For the past few weeks, I've had a recurring suspicion that the several gaffes of Herman Cain are in fact "gaffes." As in intentional. Deliberate. Planned.
Allow me to explain.
21 years ago, I watched closely as a complete political neophyte announced his intention to run as governor of Massachusetts. He was John Silber, president of Boston University. Silber was a staunch Reaganite, a native TEXAN, a blunt-spoken anti-activist authoritarian university president, a big-business booster, and a Democrat. And he was running to be nominated by the Massachusetts Democratic Party. What chance, huh?
Well, to make matters "worse," Silber started his campaign with a series of shocking "gaffes." From disparaging gay rights to attacking feminism and peaceniks to questioning why "immigrants from tropical climates" move to the wintry Bay State (of course for it's generous welfare benefits), Silber missed no opportunity to defame the hideous ideology that dominated the Democratic Party of Massachusetts.
Of course the house organ of that hideous ideology, the Boston Glob, responded with off-the-charts venom to these "Silber shockers," as the candidate himself dubbed them. For about 9 months he was lampooned as a joke...until the primary approached...Because Silber was polling about 25% in a 3 way race. Even the NYT noticed in July: "Despite waging an unusual, provocative campaign that has broken many of the rules of politics and offended some women, blacks and the elderly, John R. Silber is running more strongly than expected in the Massachusetts race for governor and could be in position to win the Democratic nomination in September."
The pattern of the "Silber shockers" was firmly established: Silber would make his comment in an interview or debate; the comment would be the focus of attention for 2-5 days; Silber would be righteously questioned and re-questioned about the comment, which he would then repeat in slightly less inflammatory terms, but still defend it; and interested voters would have heard Silber make and repeat his point about 5 times more than if he hadn't made the "gaffe."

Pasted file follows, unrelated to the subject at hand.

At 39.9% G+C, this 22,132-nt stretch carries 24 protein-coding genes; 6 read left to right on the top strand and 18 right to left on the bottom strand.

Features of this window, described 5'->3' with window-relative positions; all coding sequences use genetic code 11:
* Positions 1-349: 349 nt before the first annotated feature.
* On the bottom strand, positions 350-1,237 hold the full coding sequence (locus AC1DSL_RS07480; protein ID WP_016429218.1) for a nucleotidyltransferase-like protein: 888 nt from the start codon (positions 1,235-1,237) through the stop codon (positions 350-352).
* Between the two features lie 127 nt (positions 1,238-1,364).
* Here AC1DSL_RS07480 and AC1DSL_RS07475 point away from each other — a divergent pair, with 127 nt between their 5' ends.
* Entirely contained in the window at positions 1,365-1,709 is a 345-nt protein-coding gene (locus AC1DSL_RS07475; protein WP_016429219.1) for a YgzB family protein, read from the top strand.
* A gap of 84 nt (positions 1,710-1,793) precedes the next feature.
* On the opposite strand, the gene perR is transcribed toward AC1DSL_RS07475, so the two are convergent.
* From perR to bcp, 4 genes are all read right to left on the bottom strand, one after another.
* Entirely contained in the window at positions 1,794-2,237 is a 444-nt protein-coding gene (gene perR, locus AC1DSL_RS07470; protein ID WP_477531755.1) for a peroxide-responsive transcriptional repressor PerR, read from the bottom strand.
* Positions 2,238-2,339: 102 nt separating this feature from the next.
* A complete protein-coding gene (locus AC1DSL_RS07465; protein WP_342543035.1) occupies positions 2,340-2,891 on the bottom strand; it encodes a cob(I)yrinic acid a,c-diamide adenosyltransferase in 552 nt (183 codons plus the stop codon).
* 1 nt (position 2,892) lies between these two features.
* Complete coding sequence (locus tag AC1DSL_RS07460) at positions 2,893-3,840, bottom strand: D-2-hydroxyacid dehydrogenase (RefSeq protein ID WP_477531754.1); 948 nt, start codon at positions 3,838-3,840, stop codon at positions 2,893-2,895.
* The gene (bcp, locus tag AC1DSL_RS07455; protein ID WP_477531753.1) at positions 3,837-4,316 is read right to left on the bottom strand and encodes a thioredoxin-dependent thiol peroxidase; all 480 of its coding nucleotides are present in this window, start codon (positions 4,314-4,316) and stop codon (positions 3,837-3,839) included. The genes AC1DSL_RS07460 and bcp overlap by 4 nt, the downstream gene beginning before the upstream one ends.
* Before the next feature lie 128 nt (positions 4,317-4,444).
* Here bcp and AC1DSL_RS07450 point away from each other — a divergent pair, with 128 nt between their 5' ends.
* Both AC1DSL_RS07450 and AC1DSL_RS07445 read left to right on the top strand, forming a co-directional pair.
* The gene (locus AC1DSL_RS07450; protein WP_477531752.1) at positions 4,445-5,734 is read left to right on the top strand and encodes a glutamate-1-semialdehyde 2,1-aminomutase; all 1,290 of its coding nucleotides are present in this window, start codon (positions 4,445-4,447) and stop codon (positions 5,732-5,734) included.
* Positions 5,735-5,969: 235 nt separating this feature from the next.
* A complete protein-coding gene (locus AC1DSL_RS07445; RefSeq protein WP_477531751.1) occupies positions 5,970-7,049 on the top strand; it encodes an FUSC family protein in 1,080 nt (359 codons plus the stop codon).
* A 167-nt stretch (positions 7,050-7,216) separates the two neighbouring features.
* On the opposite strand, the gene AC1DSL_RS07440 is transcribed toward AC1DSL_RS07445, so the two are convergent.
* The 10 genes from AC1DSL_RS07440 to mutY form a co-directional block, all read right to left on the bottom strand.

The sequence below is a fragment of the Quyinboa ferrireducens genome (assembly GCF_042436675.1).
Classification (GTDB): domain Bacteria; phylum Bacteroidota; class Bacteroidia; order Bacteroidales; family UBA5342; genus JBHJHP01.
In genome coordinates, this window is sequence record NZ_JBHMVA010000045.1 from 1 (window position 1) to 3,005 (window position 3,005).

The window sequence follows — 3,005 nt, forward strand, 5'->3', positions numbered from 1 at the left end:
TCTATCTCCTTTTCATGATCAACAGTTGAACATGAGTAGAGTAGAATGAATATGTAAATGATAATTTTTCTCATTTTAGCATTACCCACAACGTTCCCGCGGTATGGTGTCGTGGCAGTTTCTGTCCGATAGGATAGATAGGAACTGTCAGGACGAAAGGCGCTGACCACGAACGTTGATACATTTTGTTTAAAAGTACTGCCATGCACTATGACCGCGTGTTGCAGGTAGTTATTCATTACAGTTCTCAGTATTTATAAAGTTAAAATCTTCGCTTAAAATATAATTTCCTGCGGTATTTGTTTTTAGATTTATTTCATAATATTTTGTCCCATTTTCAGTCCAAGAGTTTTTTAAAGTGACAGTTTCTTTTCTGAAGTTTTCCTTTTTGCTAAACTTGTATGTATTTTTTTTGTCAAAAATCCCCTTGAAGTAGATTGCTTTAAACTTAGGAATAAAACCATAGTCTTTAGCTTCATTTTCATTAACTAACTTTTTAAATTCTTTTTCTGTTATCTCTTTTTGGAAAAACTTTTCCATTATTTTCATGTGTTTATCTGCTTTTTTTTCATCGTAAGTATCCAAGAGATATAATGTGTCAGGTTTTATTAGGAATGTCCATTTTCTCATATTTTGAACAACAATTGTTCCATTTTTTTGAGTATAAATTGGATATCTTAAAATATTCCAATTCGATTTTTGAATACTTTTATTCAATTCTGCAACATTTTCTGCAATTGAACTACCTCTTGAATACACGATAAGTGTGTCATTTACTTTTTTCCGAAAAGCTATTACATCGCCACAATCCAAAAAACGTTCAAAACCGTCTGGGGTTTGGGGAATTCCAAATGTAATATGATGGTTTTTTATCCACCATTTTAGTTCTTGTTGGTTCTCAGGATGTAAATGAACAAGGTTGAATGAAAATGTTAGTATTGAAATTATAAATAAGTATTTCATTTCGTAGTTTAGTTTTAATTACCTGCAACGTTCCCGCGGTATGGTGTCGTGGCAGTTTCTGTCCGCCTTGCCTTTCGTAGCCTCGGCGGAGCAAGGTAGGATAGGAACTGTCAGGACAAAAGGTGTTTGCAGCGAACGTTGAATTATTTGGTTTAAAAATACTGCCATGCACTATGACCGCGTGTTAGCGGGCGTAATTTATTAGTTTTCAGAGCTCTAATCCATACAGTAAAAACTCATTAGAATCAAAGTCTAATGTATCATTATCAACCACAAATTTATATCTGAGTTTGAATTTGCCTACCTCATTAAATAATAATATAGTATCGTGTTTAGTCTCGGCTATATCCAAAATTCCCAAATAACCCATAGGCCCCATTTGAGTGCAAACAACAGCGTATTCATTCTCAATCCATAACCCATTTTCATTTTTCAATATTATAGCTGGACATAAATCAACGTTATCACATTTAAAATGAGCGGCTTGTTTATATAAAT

But in September he was still down by ~15 points to the front-runner, a career hack named Frank Bellotti, when about a week before the primary, the other establshment candidate, Evelyn Murphy (Dukakis' lt. governor) fell on her sword to "guarantee" the win for Bellotti. "We can't allow even the chance of John Silber winning the nomination." And how did our famous "newspaper of record" report this development? "Ms. Murphy's action therefore appeared likely to deal a further blow to Mr. Silber, a political maverick whose public standing has been slipping in the past few weeks after he made barbed comments that have alienated many voters."
With Murphy out, Bellotti's lead jumped to 23 points in the polls. Those wonderful, wonderful polls. Keep watching those polls, people. The polls are everything, don't you know? How can an old pro like Frank Bellotti blow a 23 point lead in 5 days?
Five days later, Silber beat Bellotti by 10 points, a 33-point swing. The absurdly politically incorrect Reaganite Texan became the nominee for governor of the Massachusetts Democratic Party. And the old grey lady sobbed into her gin-drenched cornflakes: "In a stunning display of voter discontent, John R. Silber, the president of Boston University who peppered his campaign with provocative remarks, scored a major upset tonight over over Francis X. Bellotti, a former State Attorney General in the Democratic primary for governor."
Which is a long way of explaining why my spidey senses are tingling these days when so many people are saying Herman Cain's gaffes are proof his candidacy is doomed. The latest is this extremely unusual--I'll refrain from saying "strange"--ad that just aired during the World Series [embedded above]. OMG, a campaign staffer blowing smoke at the camera?! Can anyone else remember the last TV ad that showed a non-evil character just...smoking...a cigarette? It's just a...SHOCKER!
Mr. Cain is nothing if not a skilled communicator. Yet it seems that, as soon as more eyes than ever are turned on him, that he becomes a fumblemouth. And wasting huge, scarce campaign dollars on a bizarre ad. Even Brit Hume has written him off.
Mr. Cain has come from nowhere, with almost no money, and no political experience, to the top of the polls. Now he's being dismissed as a gaffe machine. But I'm telling you, he's as dumb as a fox.